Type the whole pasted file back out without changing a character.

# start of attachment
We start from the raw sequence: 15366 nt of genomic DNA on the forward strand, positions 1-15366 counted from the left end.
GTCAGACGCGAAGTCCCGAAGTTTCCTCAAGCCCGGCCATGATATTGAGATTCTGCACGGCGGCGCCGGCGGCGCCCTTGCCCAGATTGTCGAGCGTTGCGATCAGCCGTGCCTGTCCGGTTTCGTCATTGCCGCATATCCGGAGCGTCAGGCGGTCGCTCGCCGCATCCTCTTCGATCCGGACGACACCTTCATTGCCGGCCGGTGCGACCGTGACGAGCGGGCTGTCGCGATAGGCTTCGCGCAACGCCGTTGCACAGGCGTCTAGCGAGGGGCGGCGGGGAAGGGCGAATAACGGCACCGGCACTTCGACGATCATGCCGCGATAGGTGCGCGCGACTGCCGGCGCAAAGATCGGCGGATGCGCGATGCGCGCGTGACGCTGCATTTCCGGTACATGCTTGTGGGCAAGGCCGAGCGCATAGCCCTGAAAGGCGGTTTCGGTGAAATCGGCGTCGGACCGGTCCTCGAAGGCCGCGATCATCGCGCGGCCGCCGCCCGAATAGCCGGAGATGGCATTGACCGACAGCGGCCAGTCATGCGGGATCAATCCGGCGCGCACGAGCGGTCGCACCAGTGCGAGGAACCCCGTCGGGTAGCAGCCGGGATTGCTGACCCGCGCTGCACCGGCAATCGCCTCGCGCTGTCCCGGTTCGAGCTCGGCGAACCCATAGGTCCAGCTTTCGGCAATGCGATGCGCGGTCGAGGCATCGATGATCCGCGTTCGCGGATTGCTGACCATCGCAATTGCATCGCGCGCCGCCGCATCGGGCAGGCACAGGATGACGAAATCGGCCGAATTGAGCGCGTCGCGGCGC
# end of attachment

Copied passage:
We start from the raw sequence: 15366 nt of genomic DNA on the forward strand, positions 1-15366 counted from the left end.
GTCAGACGCGAAGTCCCGAAGTTTCCTCAAGCCCGGCCATGATATTGAGATTCTGCACGGCGGCGCCGGCGGCGCCCTTGCCCAGATTGTCGAGCGTTGCGATCAGCCGTGCCTGTCCGGTTTCGTCATTGCCGCATATCCGGAGCGTCAGGCGGTCGCTCGCCGCATCCTCTTCGATCCGGACGACACCTTCATTGCCGGCCGGTGCGACCGTGACGAGCGGGCTGTCGCGATAGGCTTCGCGCAACGCCGTTGCACAGGCGTCTAGCGAGGGGCGGCGGGGAAGGGCGAATAACGGCACCGGCACTTCGACGATCATGCCGCGATAGGTGCGCGCGACTGCCGGCGCAAAGATCGGCGGATGCGCGATGCGCGCGTGACGCTGCATTTCCGGTACATGCTTGTGGGCAAGGCCGAGCGCATAGCCCTGAAAGGCGGTTTCGGTGAAATCGGCGTCGGACCGGTCCTCGAAGGCCGCGATCATCGCGCGGCCGCCGCCCGAATAGCCGGAGATGGCATTGACCGACAGCGGCCAGTCATGCGGGATCAATCCGGCGCGCACGAGCGGTCGCACCAGTGCGAGGAACCCCGTCGGGTAGCAGCCGGGATTGCTGACCCGCGCTGCACCGGCAATCGCCTCGCGCTGTCCCGGTTCGAGCTCGGCGAACCCATAGGTCCAGCTTTCGGCAATGCGATGCGCGGTCGAGGCATCGATGATCCGCGTTCGCGGATTGCTGACCATCGCAATTGCATCGCGCGCCGCCGCATCGGGCAGGCACAGGATGACGAAATCGGCCGAATTGAGCGCGTCGCGGCGC